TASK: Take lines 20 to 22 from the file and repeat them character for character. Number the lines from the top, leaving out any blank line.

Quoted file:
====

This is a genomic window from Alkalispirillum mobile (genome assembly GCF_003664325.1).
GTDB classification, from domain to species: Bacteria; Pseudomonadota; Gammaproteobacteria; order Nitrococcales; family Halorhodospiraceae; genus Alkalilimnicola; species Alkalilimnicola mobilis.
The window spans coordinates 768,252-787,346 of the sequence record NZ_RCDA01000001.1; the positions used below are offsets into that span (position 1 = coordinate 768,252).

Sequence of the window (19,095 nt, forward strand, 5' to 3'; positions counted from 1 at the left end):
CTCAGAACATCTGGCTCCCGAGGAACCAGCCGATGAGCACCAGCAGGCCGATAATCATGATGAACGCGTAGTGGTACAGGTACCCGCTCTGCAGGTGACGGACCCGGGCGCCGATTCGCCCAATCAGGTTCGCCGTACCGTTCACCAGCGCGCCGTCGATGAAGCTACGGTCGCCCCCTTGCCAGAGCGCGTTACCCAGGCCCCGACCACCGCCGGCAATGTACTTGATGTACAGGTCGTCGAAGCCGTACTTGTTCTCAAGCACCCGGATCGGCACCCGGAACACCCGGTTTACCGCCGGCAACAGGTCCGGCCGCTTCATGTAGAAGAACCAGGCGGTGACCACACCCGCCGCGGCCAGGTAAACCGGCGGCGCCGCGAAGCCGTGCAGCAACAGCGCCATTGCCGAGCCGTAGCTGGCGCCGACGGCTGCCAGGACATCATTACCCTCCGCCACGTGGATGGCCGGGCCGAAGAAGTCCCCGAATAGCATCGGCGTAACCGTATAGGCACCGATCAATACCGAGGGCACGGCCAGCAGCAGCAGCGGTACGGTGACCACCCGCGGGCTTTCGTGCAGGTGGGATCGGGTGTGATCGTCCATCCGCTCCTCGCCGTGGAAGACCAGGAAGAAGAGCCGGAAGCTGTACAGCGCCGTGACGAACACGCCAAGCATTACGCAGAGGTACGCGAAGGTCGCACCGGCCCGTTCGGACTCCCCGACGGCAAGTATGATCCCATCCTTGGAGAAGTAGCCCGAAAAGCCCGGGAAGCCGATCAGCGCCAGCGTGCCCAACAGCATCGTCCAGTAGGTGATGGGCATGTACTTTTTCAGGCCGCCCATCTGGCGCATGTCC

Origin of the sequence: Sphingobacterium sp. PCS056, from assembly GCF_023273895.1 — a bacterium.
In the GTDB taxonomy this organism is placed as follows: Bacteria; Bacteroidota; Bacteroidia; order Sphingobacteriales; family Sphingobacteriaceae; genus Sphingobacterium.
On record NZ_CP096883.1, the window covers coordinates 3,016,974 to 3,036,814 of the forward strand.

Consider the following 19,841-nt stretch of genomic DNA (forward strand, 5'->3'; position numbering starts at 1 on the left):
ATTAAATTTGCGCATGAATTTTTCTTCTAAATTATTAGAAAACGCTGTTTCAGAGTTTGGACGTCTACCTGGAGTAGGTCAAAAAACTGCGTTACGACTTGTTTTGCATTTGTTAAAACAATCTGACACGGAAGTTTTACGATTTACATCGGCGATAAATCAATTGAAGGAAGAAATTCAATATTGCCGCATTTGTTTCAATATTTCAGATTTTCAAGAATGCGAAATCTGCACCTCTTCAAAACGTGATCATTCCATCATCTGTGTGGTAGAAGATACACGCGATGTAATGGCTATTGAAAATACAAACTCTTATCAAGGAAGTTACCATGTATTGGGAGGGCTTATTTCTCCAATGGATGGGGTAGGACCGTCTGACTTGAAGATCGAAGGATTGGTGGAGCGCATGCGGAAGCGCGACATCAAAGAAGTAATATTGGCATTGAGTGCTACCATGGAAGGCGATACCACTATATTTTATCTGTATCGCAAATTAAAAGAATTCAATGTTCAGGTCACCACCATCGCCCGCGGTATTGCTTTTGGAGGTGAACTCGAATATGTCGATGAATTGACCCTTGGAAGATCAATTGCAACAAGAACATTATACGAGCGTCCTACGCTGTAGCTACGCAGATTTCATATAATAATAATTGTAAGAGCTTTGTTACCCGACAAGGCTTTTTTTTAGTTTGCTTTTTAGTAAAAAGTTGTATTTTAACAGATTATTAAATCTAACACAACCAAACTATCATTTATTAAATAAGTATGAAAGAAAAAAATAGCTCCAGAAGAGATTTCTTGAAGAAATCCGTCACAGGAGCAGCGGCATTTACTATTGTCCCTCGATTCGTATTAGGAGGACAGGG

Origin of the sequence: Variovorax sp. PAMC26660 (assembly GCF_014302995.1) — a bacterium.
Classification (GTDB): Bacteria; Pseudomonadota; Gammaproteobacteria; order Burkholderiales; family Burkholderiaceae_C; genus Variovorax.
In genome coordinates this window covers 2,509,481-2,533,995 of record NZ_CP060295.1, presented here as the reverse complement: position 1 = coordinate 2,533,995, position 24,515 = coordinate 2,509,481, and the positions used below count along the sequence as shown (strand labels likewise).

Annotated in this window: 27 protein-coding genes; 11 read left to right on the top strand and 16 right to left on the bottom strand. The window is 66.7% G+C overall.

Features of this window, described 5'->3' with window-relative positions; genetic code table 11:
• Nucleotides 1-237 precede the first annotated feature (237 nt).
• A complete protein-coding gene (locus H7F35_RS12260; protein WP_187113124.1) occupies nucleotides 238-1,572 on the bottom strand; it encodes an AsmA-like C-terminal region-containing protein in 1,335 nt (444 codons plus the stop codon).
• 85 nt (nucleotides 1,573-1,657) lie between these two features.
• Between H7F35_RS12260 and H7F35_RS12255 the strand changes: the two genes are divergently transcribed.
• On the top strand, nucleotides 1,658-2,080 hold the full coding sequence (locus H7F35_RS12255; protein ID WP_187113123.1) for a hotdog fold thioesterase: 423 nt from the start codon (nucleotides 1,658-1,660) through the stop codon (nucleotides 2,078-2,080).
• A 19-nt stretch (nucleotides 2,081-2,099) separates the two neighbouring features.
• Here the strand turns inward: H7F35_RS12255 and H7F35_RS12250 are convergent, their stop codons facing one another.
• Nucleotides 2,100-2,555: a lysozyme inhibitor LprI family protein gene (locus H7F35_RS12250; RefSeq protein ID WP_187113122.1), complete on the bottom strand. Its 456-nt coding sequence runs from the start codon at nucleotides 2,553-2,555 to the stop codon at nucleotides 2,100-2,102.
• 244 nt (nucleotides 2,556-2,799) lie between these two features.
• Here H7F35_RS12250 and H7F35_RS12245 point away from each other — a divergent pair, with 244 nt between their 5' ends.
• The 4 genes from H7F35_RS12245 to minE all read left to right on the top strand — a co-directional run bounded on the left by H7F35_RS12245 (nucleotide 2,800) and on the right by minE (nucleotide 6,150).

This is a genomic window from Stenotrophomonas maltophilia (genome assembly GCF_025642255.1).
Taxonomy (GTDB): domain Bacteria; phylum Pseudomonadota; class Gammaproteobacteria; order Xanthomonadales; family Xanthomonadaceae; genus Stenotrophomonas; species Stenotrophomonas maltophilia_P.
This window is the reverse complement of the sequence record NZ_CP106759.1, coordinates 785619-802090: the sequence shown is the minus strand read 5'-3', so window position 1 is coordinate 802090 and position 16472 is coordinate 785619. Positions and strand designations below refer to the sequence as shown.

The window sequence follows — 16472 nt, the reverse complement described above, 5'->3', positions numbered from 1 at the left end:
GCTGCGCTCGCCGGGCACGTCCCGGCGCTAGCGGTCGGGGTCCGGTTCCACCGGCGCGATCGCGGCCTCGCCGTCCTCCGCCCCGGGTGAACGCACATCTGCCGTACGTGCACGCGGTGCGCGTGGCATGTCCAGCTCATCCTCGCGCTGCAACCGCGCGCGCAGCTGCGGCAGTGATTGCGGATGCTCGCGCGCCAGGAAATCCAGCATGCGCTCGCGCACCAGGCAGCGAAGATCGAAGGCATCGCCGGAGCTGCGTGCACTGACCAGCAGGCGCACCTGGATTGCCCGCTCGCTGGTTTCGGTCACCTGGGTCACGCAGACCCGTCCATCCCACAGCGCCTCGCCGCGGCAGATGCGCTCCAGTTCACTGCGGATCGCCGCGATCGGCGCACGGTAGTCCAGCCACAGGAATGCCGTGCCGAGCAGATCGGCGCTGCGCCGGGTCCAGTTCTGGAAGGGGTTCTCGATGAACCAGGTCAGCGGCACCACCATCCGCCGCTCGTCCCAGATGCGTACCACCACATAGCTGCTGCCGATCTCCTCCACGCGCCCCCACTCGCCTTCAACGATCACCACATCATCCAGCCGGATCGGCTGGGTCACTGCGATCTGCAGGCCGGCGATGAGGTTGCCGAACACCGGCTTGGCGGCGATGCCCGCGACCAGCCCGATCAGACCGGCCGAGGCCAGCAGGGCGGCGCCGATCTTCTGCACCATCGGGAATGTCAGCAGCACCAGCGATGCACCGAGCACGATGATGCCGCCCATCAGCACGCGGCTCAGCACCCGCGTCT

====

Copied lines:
• On the top strand, nucleotides 1,658-2,080 hold the full coding sequence (locus H7F35_RS12255; protein ID WP_187113123.1) for a hotdog fold thioesterase: 423 nt from the start codon (nucleotides 1,658-1,660) through the stop codon (nucleotides 2,078-2,080).
• A 19-nt stretch (nucleotides 2,081-2,099) separates the two neighbouring features.
• Here the strand turns inward: H7F35_RS12255 and H7F35_RS12250 are convergent, their stop codons facing one another.